Monday, 9 February 2015

Foreword to Good Figures at The Mall Galleries

Good Figures

curated by Candida Stevens
The Mall Galleries, London
9-14 February 2015 
The Downland Jerwood Gridshell, West Sussex
25 April - 3 May 2015

Women in the history of art have repeatedly escaped the canon. Although this sad state of affairs has been challenged over the last (nearly) half a century, kickstarted by Linda Nochlin’s seminal 1971 article ‘Why Have There Been No Great Women Artists?’[1], there is still an on-going struggle to bring women artists, past and present, on to an equal footing with their male contemporaries, in terms of recognition, exposure, and even just pay. Prestel’s 50 Artists You Should Know (2006) includes just one female artist (Frida Kahlo).
In July 2014, Tracey Emin’s My Bed (1998) sold for £2.5million at Christie’s in London. Two months earlier, a Joan Mitchell abstract painting sold for $11.9million at Christie’s in New York, becoming the most expensive artwork ever sold by a female artist. Nevertheless, the Artprice Contemporary Art Market Report 2014 showed that on a list of the 100 top sales that year by artists born after 1945, only four were women, with the most successful among them (Cindy Sherman) achieving just 5.6% at auction of what the top male artist (Jean-Michel Basquiat) made over the same time span.

It was not until 1936 that London’s Royal Academy of Arts, first established in 1768, accepted its first woman (Dame Laura Knight); the RA Schools only appointed their first female professors (Tracey Emin and Fiona Rae) in 2011. Throughout history, women have been denied an art education and, if they were allowed to paint at all, it was only to depict subjects and with media that were deemed suitable, namely landscapes and watercolours. With women not permitted to enter the life drawing room (except, of course, as the model), restricted instead to working from casts and copying existing drawings, early depictions of women by women rarely showed the full figure. Knight was one of the first women artists to defy this with Self Portrait with Nude (1913), a clear challenge to the establishment.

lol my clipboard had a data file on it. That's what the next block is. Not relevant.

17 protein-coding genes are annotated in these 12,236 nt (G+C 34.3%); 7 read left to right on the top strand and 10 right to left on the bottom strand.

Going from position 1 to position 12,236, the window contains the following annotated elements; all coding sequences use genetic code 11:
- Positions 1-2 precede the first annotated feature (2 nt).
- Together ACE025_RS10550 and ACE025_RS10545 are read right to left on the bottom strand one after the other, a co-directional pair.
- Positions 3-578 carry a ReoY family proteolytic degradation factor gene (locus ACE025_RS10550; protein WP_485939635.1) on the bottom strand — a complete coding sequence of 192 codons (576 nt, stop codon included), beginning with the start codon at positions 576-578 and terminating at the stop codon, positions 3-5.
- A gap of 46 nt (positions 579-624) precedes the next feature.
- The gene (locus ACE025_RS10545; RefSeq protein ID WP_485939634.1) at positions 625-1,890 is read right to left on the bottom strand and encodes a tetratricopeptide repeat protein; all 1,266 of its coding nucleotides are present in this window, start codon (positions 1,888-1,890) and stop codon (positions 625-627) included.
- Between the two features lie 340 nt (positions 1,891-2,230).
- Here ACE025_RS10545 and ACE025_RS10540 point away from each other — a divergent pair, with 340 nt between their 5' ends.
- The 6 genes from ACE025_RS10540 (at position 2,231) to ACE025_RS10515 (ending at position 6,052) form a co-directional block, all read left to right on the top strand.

In 1973, Laura Mulvey introduced the concept of the ‘male gaze’[2], presenting ‘woman as image’ (or ‘spectacle’) and man as ‘bearer of the look’[3]. But what about when it is a woman who is creating the image – nude or otherwise – of the woman? How does this change things? In the late 1960s, when feminist artists began to use their own bodies as the subject – and often also the medium – this act of embodying the female subject publicly was critical as a means to politicise the personal and take ‘woman’ away from her position solely as an object of art.[4] [5] Nevertheless, this flurry of self-representation suffered allegations of narcissism and a later generation of feminist artists, influenced by poststructuralism, psychoanalysis and subaltern theory, distanced themselves from aspects of the early women’s art movement and began to refer to their bodies only through their absence or some other indirect means. As Amelia Jones says: ‘Any presentation or representation of the female body was seen as necessarily participating in the phallocentric dynamic of fetishism.’[6]

Yet women artists continue to use their bodies – or representations of the female form – to this day. Good Figures presents the work of 30 such artists, ranging in age from 22-82. Their media span painting, photography, drawing, ceramics, film and sculpture, but they come together here to celebrate their commonalities. Each artist was invited to show her work and to answer the question: Why the female form? What is it that compels some women artists to continue to work reflexively and reflectively in this way?

[1] Linda Nochlin, ‘Why Have There Been No Great Women Artists?’ ARTnews, January 1971: 22-39, 67-71
[2] Laura Mulvey, ‘Visual Pleasure and Narrative Cinema.’ Screen 1975, 16 (3): 6-18  
[3] Mulvey (1975) p62
[4] Amelia Jones, Body Art. Performing the Subject (Minneapolis: University of Minnesota. Press, 1998) p46
[5] Tracey Warr (ed.), The Artist’s Body (London: Phaidon, 2000) p30
[6] Jones (1998) p24


Eileen Cooper
Free Thinking
oil on canvas

Rachel Deacon
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oil on linen

Liane Lang
Ars Equus

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